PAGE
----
Actually if they have removed the legacy ports they just removed their boards from my consideration list for my next build. :(

Some of us still have and use peripherals requiring those ports and it can be a royal PITA to use expansion boards for them these days both in terms of cost and slot usage.
Obsolesence is just a lack of imagination!

ddrueding1
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Post by ddrueding1 » Sat Aug 11, 2007 8:53 pm

NyteOwl wrote:Some of us still have and use peripherals requiring those ports and it can be a royal PITA to use expansion boards for them these days both in terms of cost and slot usage.
I'd imagine that they include the Parallel break-out cable with the board, and since there is a header on the motherboard, this wouldn't take up another PCI slot.
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Drexl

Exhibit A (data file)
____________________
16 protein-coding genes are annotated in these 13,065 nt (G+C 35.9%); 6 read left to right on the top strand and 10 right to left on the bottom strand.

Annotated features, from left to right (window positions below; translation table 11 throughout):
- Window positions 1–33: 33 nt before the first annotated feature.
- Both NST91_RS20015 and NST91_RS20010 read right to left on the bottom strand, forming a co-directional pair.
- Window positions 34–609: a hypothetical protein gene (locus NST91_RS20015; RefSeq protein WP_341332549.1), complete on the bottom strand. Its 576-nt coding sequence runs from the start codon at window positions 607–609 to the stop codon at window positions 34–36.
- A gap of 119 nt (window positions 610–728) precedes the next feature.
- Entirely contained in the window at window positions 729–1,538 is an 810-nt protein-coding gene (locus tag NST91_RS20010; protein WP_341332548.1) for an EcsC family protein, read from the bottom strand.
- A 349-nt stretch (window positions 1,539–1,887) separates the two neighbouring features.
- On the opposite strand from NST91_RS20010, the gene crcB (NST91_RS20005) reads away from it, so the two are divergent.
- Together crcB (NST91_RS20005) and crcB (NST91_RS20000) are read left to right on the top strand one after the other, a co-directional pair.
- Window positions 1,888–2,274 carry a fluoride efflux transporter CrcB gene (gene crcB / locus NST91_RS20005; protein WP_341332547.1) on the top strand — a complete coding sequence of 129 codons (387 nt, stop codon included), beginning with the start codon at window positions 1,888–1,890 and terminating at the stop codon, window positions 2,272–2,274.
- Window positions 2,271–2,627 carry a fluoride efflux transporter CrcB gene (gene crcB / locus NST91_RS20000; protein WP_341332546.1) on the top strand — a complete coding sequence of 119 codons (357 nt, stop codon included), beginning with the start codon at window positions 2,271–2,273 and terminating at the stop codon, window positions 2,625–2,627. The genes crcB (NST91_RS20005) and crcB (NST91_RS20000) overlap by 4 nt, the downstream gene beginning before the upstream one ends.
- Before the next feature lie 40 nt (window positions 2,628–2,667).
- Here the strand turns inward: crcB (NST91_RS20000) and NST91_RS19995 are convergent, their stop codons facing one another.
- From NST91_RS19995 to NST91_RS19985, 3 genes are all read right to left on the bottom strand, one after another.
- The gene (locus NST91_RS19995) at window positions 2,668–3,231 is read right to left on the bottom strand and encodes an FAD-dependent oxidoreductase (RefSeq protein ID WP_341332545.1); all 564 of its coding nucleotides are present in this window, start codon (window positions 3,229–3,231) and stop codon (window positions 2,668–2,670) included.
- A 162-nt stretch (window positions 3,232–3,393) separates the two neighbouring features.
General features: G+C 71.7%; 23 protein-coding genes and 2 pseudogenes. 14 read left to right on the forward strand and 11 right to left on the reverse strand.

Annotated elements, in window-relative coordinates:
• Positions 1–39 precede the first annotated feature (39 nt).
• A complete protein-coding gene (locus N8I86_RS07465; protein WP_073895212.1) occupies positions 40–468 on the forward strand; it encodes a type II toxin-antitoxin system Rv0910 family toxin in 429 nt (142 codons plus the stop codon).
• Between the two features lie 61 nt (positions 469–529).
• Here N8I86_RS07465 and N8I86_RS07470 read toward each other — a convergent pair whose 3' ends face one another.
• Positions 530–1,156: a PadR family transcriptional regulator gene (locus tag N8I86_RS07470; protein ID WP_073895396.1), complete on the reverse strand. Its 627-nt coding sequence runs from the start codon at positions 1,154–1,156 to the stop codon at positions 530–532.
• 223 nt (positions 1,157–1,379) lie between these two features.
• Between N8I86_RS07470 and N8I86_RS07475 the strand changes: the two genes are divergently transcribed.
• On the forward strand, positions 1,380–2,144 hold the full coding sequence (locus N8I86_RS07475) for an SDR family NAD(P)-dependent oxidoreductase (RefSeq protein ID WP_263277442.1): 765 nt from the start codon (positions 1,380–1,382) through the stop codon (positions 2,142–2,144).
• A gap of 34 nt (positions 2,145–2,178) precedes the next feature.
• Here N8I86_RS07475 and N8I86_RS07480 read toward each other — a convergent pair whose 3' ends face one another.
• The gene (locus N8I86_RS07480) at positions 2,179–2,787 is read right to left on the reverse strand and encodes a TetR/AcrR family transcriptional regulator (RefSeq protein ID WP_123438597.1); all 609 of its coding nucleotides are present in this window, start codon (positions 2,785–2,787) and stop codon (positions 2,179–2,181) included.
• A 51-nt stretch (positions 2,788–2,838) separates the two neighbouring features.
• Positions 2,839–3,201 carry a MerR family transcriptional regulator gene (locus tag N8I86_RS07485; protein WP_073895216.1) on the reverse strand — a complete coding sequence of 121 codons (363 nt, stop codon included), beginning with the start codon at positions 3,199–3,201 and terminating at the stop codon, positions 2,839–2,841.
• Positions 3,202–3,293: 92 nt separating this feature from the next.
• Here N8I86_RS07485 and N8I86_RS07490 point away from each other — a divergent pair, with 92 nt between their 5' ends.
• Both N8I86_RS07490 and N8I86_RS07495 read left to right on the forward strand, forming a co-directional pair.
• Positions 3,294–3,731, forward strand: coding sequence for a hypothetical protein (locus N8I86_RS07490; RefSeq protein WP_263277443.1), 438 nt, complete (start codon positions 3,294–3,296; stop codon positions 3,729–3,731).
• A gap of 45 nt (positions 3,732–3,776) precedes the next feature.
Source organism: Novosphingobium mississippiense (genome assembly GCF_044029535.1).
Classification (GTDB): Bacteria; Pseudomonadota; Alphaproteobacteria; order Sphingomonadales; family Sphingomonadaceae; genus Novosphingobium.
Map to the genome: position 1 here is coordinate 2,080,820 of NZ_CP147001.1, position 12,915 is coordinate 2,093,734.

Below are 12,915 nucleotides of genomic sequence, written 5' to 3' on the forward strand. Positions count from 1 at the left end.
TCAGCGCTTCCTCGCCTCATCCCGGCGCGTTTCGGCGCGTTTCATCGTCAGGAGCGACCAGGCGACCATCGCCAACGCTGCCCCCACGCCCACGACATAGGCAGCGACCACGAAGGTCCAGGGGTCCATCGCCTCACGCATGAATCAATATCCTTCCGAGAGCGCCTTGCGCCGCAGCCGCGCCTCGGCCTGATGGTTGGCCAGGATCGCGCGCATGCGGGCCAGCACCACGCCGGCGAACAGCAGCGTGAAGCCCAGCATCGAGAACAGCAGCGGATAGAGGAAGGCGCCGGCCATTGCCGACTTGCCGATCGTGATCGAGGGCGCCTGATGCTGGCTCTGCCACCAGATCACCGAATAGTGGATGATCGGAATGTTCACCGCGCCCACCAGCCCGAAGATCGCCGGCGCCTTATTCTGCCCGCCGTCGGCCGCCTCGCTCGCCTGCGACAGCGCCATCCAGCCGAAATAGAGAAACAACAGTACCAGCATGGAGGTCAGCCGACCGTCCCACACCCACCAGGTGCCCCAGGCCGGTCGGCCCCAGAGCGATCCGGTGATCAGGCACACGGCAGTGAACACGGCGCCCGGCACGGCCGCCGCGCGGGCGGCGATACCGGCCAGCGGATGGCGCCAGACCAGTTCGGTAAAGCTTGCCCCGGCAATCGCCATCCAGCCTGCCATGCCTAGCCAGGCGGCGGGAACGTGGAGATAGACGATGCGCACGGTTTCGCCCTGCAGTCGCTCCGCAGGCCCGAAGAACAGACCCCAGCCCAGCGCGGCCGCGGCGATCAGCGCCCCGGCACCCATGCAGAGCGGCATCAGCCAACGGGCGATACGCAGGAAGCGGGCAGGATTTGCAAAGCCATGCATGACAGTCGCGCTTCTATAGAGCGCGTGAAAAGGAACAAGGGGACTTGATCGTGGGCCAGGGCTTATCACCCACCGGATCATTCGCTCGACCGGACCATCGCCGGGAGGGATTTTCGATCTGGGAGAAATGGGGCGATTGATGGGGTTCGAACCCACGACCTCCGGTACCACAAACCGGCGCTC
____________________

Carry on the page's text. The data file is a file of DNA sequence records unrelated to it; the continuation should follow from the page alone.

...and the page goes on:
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Post by Drexl » Sat Aug 11, 2007 9:09 pm

ddrueding1 wrote:I'd imagine that they include the Parallel break-out cable with the board, and since there is a header on the motherboard, this wouldn't take up another PCI slot.
What he means is that the breakout board still takes up a "slot" even though there's no card to plug in. It occupies a space where another card could go.

ghettojiggalo
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Post by ghettojiggalo » Sat Aug 11, 2007 10:33 pm

NyteOwl wrote:Actually if they have removed the legacy ports they just removed their boards from my consideration list for my next build. :(